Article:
“Our research shows that these clinics are providing significant misinformation about the treatment of erectile dysfunction and hypogonadism. In addition, they often offer treatments that are not supported by evidence or have no therapeutic benefit, but can have a high out-of-pocket cost,” Kansal said.
“We believe that urologists should be aware of what is happening in the mainstream men’s health landscape because patients we see may have questions related to information they received from these clinics or their websites or even have complications after they have been treated in one of them.”
Kansal conducted the study as a fellow in Men’s Sexual and Reproductive Health at the Medical College of Wisconsin, Milwaukee, in collaboration with Peter Dietrich, MD, Amy Guise and colleagues. Upon completion of the fellowship in June, he will lead the Men’s Health Clinic at DuPage Medical Group, DuPage County, Illinois.
The research analyzed content found on the websites for men’s health clinics that were identified through an Internet search using the terms “men’s health clinic” or “low T center.” After excluding centers affiliated with a hospital or offering only hormone therapy for women, the review included 236 different clinics.
“Many of these companies have multiple clinic locations. Therefore, we expect that the 236 different websites probably represent thousands of centers visited by hundreds of thousands of men,” said Kansal.
Highlighting some of the study’s key findings, he reported that there was significant heterogeneity in practitioners, including 17 different medical and alternative medicine specialties. Interestingly, urologists were listed as the primary care provider in only 7.6% of clinics, and of all 236 clinics, 91.1% did not list a urologist or endocrinologist on staff. 26% of the clinics did not list the main provider and 7% listed an alternative provider, such as a naturopath or chiropractor, as the main provider.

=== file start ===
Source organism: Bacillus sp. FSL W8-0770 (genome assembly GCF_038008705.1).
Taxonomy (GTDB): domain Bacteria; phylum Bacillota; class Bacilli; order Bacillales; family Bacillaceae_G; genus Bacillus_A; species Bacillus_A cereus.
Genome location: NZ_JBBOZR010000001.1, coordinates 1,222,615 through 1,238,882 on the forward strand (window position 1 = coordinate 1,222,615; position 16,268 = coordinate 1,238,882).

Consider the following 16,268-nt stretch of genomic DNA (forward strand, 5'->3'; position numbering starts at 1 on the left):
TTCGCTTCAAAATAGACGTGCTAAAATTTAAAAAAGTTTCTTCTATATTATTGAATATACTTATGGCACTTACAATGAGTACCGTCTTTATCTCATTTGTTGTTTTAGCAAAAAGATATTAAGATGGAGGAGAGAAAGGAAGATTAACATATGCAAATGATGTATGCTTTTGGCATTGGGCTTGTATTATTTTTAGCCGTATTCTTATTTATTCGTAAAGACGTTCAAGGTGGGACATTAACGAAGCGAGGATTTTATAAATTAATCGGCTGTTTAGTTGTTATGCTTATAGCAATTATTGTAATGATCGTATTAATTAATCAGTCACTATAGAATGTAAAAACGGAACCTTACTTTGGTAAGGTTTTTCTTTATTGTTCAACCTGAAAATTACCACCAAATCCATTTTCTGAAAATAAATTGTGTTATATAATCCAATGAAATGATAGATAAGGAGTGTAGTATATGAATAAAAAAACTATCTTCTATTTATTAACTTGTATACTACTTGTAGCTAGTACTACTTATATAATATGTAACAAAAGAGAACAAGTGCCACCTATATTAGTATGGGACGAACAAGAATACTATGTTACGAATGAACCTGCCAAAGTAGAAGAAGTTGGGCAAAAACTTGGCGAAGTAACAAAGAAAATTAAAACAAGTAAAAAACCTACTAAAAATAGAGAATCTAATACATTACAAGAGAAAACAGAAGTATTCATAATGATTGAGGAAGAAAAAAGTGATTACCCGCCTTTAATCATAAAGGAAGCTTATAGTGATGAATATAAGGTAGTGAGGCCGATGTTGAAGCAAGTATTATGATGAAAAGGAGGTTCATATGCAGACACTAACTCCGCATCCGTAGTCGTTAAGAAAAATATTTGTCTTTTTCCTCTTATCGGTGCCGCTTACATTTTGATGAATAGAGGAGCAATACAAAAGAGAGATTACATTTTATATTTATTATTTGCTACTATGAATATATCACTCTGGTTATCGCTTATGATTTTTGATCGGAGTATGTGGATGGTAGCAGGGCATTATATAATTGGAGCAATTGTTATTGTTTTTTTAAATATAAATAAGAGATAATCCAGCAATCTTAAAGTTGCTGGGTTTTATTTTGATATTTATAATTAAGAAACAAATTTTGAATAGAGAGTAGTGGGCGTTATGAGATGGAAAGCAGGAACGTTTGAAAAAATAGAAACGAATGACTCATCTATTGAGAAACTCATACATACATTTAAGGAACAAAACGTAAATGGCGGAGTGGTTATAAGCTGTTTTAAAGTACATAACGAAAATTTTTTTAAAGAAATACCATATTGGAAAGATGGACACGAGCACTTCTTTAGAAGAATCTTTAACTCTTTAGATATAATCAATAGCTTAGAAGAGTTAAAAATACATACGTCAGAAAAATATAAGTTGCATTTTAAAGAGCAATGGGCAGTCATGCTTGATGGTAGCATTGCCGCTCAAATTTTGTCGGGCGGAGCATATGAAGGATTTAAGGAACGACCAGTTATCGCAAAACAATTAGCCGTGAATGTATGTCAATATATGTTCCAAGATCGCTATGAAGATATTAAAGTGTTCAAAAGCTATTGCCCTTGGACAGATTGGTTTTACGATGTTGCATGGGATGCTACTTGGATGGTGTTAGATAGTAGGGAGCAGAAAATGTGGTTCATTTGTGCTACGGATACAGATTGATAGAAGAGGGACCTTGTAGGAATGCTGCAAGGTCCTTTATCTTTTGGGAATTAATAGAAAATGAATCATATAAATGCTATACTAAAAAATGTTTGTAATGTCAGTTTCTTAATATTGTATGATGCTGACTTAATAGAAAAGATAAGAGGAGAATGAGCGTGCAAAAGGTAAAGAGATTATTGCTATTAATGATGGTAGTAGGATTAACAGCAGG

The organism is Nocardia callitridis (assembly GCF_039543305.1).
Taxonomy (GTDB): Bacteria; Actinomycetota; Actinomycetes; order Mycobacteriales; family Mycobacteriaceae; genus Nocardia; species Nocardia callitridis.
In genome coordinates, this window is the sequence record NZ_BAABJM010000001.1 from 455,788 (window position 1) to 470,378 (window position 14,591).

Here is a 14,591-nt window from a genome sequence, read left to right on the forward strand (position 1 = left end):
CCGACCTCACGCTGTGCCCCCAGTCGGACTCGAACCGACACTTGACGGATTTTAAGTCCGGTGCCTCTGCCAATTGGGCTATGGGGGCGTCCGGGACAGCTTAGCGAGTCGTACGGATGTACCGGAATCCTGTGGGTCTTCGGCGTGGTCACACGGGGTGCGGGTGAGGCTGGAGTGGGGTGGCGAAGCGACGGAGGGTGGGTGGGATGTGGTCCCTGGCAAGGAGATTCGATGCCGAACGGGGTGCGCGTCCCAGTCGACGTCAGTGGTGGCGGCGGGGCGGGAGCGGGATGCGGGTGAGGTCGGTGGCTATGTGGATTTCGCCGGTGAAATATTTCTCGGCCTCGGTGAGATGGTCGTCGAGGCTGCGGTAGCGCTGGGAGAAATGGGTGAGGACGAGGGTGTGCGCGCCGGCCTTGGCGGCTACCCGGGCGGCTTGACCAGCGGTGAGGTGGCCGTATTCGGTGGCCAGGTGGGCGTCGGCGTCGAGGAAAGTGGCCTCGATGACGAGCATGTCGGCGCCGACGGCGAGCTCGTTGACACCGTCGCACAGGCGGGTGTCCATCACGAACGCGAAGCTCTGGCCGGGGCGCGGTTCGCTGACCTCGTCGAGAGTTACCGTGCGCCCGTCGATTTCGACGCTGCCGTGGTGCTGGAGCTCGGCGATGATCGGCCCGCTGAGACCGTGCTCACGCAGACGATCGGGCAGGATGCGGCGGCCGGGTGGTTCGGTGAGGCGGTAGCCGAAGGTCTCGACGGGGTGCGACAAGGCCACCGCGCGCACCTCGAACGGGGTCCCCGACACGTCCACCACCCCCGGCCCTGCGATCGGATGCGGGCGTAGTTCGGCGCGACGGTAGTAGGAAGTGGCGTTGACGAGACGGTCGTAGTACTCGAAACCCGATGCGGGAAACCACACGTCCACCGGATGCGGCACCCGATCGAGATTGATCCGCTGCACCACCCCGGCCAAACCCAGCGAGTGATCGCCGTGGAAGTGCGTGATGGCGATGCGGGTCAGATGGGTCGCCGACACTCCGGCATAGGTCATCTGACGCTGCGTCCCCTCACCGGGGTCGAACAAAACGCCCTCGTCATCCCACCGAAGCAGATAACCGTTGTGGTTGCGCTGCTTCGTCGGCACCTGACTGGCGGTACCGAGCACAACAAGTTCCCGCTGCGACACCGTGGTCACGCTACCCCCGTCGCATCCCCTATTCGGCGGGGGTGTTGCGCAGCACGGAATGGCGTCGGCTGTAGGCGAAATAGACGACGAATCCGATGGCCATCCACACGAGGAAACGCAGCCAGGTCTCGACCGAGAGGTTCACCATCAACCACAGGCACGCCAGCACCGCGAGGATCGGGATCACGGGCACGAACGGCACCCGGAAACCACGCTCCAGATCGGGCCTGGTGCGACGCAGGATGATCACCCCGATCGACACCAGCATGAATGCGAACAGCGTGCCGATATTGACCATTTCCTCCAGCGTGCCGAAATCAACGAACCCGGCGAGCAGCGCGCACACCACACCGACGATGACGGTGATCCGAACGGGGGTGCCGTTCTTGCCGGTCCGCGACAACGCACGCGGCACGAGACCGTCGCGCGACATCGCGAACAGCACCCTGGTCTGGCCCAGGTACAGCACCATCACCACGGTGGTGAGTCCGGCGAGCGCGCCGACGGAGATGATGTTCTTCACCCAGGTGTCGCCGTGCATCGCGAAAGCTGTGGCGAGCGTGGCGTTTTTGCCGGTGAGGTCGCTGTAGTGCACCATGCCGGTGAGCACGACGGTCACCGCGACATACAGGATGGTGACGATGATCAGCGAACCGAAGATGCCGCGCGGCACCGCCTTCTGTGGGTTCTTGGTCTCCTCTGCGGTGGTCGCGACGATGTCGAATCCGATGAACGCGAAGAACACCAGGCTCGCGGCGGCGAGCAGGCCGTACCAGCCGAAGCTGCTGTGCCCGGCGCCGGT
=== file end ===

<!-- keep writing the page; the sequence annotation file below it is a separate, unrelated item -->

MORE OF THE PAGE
Most clinics advertised the treatment of erectile dysfunction. Intracavernosal injections were offered by about half of the clinics and were the only treatment identified for erectile dysfunction by 24% of the clinics. For regenerative therapies, two-thirds of clinics advertised penile shockwave therapy for erectile dysfunction, and 60% offered platelet-rich plasma (PRP) injections (Figure). No clinic listed pricing information for either of the latter two modalities.
“It is disturbing to see so many clinics offering shock wave therapy and platelet-rich plasma injections, as they are investigational treatments recommended by the American Urological Association and the Sexual Medicine Society of North America should only be performed in the context of clinical trials. Kansal said.
“It is important to note that the term shock wave is loosely defined in the mainstream media. It is critical to understand that there is a difference in shock waves, which are characterized by a rapid increase in pressure compared to radial waves, which have a much lower pressure amplitude. While there is some evidence that true low-intensity shockwave therapy has clinical utility in selected patients, all the clinics studied actually promote radial wave therapy, which has no proven clinical utility in ED treatments.
Information on the cost of testosterone treatment was also sparse. Of the clinic websites that mentioned reimbursements, many simply stated the availability of a financial plan that may or may not be covered by insurance. Some clinics listed a monthly fee ranging from $80 to $800.
Of great concern, many clinics offering testosterone therapy promoted unrealistic expectations and suggested that higher-than-normal testosterone levels are needed to see a benefit, Kansal said.
“Our findings showed that few commercialized clinics offered evidence-based standard treatments, which is concerning. We recommend that patients research these clinics before seeking help,” he said.